November 8, 2016
Chat is the latest significant tool in enterprise, as evidenced by Facebook’s introduction of Workplace by Facebook, a version of its social network for organizations, and Microsoft’s new Office 365 productivity tool Microsoft Teams. More such chat tools come from HipChat and Slack Technologies, the latter of which counts four million daily active users and is valued at $3.8 billion. Facebook also opened Messenger for businesses to build virtual assistants, and developers have already built more than 33,000 so-called chatbots.
The Wall Street Journal notes that the trend is dubbed “ChatOps,” and is spreading from software developers to nontechnical workers. Both Slack and HipChat can notify administrators when a server goes down, and “connect with other services, or custom software code, allowing computers elsewhere to push notifications into group chats” or send “commands directly from a chat window to a remote system.”
“Chat replaces 100 open browser tabs,” says HipChat general manager Steve Goldsmith. “I have a room, I have the right services plugged into it, and I can escalate via video chat if typing is too slow.”
WSJ mentions real-world examples, including the Museum of Applied Arts and Sciences in Sydney, Australia that uses HipChat “to create an information hub for its many exhibits,” and hotels, which “are equipping employees with chat apps and creating chat rooms for each physical room, tracking its condition and status for new guests.” IBM’s 1,300-member design team “uses Slack to discuss and quickly vote on proposed designs.”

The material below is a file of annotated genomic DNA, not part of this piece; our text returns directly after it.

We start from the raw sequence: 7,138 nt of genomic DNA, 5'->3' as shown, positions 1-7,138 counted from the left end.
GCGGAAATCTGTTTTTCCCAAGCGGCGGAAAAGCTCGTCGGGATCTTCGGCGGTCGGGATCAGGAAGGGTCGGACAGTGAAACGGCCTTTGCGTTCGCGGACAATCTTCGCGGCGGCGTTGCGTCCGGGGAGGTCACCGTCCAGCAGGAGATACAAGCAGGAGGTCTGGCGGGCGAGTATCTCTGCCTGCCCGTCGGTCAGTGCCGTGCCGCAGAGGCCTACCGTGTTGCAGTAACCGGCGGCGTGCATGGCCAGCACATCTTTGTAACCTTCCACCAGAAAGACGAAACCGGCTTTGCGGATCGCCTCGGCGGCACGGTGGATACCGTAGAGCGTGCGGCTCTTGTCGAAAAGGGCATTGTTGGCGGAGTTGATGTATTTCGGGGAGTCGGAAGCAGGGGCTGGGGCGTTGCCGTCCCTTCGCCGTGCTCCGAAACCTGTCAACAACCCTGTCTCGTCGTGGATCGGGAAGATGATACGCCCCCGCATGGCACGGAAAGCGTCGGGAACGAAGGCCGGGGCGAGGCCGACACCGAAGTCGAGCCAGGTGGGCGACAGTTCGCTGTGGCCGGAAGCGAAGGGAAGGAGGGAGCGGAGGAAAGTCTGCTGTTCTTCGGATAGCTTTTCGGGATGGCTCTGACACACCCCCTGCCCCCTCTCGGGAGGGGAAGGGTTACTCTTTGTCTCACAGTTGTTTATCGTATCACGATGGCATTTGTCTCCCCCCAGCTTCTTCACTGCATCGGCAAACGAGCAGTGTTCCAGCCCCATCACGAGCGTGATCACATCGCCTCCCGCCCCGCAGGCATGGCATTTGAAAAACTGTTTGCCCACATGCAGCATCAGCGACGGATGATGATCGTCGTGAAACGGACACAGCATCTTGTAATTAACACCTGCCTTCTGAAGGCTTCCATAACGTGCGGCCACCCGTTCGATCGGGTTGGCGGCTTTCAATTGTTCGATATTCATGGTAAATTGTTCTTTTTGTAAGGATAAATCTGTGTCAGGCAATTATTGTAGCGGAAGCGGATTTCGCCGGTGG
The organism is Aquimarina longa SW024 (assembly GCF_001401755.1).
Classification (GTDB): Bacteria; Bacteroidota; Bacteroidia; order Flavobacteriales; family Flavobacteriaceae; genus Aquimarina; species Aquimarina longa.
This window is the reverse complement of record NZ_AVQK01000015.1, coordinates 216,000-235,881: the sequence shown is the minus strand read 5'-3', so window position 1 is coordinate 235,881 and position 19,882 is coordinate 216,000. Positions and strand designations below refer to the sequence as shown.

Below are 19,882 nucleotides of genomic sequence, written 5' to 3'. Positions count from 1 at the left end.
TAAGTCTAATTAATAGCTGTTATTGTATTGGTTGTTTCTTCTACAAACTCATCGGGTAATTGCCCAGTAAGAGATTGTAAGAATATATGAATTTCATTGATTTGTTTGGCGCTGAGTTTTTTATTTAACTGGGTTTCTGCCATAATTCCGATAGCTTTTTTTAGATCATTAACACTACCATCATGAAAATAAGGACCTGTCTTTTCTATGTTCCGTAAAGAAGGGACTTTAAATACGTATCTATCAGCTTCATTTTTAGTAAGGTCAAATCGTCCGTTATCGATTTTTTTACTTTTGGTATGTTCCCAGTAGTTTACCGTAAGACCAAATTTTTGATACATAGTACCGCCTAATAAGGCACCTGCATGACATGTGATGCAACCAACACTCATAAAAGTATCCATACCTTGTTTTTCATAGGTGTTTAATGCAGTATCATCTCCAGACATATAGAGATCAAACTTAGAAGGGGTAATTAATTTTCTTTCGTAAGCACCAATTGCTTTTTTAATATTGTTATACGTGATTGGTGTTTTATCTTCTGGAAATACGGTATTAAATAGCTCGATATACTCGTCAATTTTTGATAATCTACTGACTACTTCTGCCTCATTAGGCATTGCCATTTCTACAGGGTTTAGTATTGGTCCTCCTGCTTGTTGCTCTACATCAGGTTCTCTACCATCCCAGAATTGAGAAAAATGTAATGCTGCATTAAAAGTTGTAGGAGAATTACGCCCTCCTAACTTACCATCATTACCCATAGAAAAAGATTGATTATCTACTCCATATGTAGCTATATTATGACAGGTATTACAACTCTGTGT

WSJ also describes how Facebook has opened Messenger for businesses to build virtual assistants that “can chat with the one billion-plus real people who use the communications platform each month.” MasterCard’s bot, Kai, for example, “makes it possible for Facebook Messenger users to check activity on their credit, debit and loan accounts and set up financial-management tools,” among other activities.
More companies are “betting that the convergence of messaging platforms, chatbots and increasingly powerful artificial intelligence will lead to the creation of a more natural interface between machines and humans.”
“We are thinking of an intelligence center that will help you get to the right bot at the right time so you don’t have to have a sea of icons that are sitting there that you don’t know how to use,” said Facebook Messenger VP/head of product Stan Chudnovsky. Facebook’s Messenger and its newly acquired WhatsApp each have one billion users.
Not everyone is thrilled with Facebook Messenger bots, saying they are slow and have limited conversational abilities. “It’s very early days for bots,” notes Chudnovsky, and “within perhaps two years, people and bots powered by artificial intelligence will conduct complex dialogs.”
Automatic Data Processing executive Roberto Masiero “predicts that bots will become the new interface for corporate software.” ADP software engineers are already “working with social anthropologists and copywriters to tinker with bot behavior,” and have learned that, to be accepted by humans, bots “must not act too much like people or too much like computers.”